You’ve spent the last year arguing with vendors, wrangling wayward bridesmaids, stretching an inadequate budget, tying tiny ribbons on things it’s entirely possible nobody but you will notice, and generally hovering on the precipice of your nineteenth nervous breakdown. Now it’s time to party!
But after all of this effort, you really don’t want to spend your wedding night getting plastered. Well, maybe you do, but if that’s the case, just move along, nothing to see here. If, on the other hand, you have concerns about overdoing the festivities and don’t like that idea, just follow me after the cut for some sage advice on how to have a great time but still keep your head at your wedding.
My first piece of advice is this: be sure to eat on your wedding day. Seriously, this is probably the number one reason brides and grooms wind up overdoing the bubbly and spending more of the night fighting to get at the porcelain god than enjoying their first night of marital bliss.
Many brides and grooms are terribly nervous, come the big day. Whether it’s concern about something going wrong, cold feet, or simple stage fright, it’s easy to let those nerves make you think you can’t keep anything solid down. And then all too often, members of the bridal party are right there telling you nothing relieves the jitters and settles the tummy better than a glass of bubbly.
If you’re concerned that nerves might make you less than hungry, deputize someone to feed you on your wedding day. Talk to them beforehand about what sorts of food you think you might be able to handle in a crisis.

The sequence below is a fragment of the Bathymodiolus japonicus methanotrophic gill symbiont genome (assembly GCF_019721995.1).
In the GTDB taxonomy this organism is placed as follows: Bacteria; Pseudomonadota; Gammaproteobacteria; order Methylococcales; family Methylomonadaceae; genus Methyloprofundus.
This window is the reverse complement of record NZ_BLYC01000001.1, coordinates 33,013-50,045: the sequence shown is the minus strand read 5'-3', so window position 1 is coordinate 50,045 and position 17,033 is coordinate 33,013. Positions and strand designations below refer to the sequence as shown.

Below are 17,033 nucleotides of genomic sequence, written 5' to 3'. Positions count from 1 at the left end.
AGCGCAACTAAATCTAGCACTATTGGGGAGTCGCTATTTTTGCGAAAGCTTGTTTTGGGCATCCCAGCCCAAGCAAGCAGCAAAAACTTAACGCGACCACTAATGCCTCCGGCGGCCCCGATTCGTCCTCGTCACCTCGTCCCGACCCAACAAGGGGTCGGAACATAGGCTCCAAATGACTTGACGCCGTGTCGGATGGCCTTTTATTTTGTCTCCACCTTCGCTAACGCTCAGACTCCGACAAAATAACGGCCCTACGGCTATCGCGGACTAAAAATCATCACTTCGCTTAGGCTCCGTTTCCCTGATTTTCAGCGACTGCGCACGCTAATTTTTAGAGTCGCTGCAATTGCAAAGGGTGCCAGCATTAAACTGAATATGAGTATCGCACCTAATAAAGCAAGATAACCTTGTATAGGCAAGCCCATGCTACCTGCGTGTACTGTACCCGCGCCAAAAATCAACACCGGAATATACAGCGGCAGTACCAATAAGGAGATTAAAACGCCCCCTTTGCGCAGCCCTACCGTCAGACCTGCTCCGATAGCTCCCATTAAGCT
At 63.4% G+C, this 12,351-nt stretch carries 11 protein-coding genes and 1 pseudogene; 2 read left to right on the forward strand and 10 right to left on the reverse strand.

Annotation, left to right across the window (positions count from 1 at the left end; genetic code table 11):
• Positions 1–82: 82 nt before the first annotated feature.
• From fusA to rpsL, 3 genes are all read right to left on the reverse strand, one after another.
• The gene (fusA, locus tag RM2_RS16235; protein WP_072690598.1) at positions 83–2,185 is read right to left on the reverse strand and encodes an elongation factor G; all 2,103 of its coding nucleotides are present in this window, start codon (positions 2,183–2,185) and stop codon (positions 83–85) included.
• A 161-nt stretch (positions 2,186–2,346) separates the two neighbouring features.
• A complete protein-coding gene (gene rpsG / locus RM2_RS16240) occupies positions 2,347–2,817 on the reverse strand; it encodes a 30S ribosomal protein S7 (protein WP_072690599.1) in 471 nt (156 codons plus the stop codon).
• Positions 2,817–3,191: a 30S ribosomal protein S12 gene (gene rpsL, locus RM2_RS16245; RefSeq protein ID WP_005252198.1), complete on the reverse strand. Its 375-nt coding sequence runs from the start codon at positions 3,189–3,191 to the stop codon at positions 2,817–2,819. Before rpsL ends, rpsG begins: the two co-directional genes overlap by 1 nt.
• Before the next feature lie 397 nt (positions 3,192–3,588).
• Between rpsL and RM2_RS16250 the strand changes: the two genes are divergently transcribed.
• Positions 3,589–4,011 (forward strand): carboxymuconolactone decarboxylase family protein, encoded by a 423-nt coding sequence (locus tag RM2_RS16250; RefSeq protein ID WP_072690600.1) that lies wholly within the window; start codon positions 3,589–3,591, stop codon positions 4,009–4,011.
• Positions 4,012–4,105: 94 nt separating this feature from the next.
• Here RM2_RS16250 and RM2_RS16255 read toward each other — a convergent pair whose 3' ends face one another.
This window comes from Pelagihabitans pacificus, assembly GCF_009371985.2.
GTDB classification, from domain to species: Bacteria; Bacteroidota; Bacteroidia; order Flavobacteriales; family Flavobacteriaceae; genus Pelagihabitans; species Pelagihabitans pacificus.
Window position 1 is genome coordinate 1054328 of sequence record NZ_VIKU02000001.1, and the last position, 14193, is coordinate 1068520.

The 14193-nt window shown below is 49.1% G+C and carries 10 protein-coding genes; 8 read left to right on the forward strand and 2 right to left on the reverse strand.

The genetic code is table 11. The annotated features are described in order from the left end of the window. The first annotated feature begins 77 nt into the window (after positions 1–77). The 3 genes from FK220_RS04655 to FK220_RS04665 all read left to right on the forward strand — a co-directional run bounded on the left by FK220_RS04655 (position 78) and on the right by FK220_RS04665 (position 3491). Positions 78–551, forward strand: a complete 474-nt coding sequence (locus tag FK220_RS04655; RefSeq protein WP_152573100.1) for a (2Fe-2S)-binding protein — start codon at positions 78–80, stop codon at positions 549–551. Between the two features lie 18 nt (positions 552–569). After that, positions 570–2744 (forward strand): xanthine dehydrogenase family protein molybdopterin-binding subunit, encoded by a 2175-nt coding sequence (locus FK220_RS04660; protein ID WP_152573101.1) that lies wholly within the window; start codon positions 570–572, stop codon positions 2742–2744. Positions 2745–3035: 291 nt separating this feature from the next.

Remember, an empty stomach only makes the alcohol hit your system faster, and that means it takes a lot less for you to hit the floor.
Find another way to relax other than drinking. Drinking does relax people. It’s a depressant. That’s what depressants do. And in moderation, it’s good, clean fun that the whole adult family can enjoy. But it’s a depressant with consequences… you know, like most depressants. So if you can find a way of avoiding the stress or reducing it in a way that doesn’t involve alcohol, you won’t find yourself reaching quite as eagerly for the bottle and have a better chance of staying in control. So look for something like a breathing exercise, or something thing useful you can be doing with your hands. Go for a run before you have to get ready, or mentally calculate what the Titanic would have weighed had it been made of balsa wood. It doesn’t really matter what you’re doing, so long as it is something that relaxes you.
Be certain there are drinks at your reception that don’t include alcohol. This is just good advice, anyway. After all, chances are there’s someone on your guest list who either doesn’t drink or does so quite abstemiously. And if people have the option to drink less booze, well, that can save on the catering bill as well as making it that much less likely that anyone will overindulge. So do mix your drinks. Have a glass of champagne, and then make the next one fruit juice or water.
Remember, alcohol can contribute to dehydration… which makes you thirstier, which makes you drink more and makes the alcohol hit harder. Mixing it up with non-alcoholic drinks keeps you hydrated, which reduces your need for more drinks.
Have a receiving line. This is not only excellent etiquette, it’s also a helpful way of making sure you get to sit down and eat your reception meal rather than spending the dinner hour going from table to table and hunting down stragglers you missed. Remember, it’s just as important to eat at the reception as it is before the ceremony.
Look, everybody overindulges in something sometime. It’s not the end of the world if you do get tipsy at your own wedding. If it happens, try not to dwell. Let it go and go on with your life.
But if one ounce of this prevention keeps you from needing bail money on your wedding night… that’s a heck of a lot better than a cure!